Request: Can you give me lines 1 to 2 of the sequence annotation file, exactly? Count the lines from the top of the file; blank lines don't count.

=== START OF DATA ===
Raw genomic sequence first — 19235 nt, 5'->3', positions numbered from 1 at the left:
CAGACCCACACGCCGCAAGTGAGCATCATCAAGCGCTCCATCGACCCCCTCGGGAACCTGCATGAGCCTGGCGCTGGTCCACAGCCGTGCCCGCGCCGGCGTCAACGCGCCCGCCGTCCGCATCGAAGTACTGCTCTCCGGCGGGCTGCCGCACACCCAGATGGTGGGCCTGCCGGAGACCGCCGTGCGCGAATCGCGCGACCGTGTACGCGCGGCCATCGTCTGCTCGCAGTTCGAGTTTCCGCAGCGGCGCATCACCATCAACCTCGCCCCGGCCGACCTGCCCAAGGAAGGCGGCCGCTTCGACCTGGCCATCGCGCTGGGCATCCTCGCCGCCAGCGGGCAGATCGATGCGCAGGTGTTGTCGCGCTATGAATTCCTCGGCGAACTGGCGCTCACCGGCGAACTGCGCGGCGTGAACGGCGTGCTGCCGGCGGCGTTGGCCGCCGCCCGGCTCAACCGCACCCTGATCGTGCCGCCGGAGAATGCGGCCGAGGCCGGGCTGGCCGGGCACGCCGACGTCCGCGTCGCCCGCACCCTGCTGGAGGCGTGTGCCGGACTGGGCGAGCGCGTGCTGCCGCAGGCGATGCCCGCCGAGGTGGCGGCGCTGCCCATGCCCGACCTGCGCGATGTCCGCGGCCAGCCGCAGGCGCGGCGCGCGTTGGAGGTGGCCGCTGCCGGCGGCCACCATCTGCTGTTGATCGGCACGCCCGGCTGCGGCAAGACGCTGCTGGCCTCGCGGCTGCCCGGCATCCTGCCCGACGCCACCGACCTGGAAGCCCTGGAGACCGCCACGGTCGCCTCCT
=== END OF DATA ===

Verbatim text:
Raw genomic sequence first — 19235 nt, 5'->3', positions numbered from 1 at the left:
CAGACCCACACGCCGCAAGTGAGCATCATCAAGCGCTCCATCGACCCCCTCGGGAACCTGCATGAGCCTGGCGCTGGTCCACAGCCGTGCCCGCGCCGGCGTCAACGCGCCCGCCGTCCGCATCGAAGTACTGCTCTCCGGCGGGCTGCCGCACACCCAGATGGTGGGCCTGCCGGAGACCGCCGTGCGCGAATCGCGCGACCGTGTACGCGCGGCCATCGTCTGCTCGCAGTTCGAGTTTCCGCAGCGGCGCATCACCATCAACCTCGCCCCGGCCGACCTGCCCAAGGAAGGCGGCCGCTTCGACCTGGCCATCGCGCTGGGCATCCTCGCCGCCAGCGGGCAGATCGATGCGCAGGTGTTGTCGCGCTATGAATTCCTCGGCGAACTGGCGCTCACCGGCGAACTGCGCGGCGTGAACGGCGTGCTGCCGGCGGCGTTGGCCGCCGCCCGGCTCAACCGCACCCTGATCGTGCCGCCGGAGAATGCGGCCGAGGCCGGGCTGGCCGGGCACGCCGACGTCCGCGTCGCCCGCACCCTGCTGGAGGCGTGTGCCGGACTGGGCGAGCGCGTGCTGCCGCAGGCGATGCCCGCCGAGGTGGCGGCGCTGCCCATGCCCGACCTGCGCGATGTCCGCGGCCAGCCGCAGGCGCGGCGCGCGTTGGAGGTGGCCGCTGCCGGCGGCCACCATCTGCTGTTGATCGGCACGCCCGGCTGCGGCAAGACGCTGCTGGCCTCGCGGCTGCCCGGCATCCTGCCCGACGCCACCGACCTGGAAGCCCTGGAGACCGCCACGGTCGCCTCCT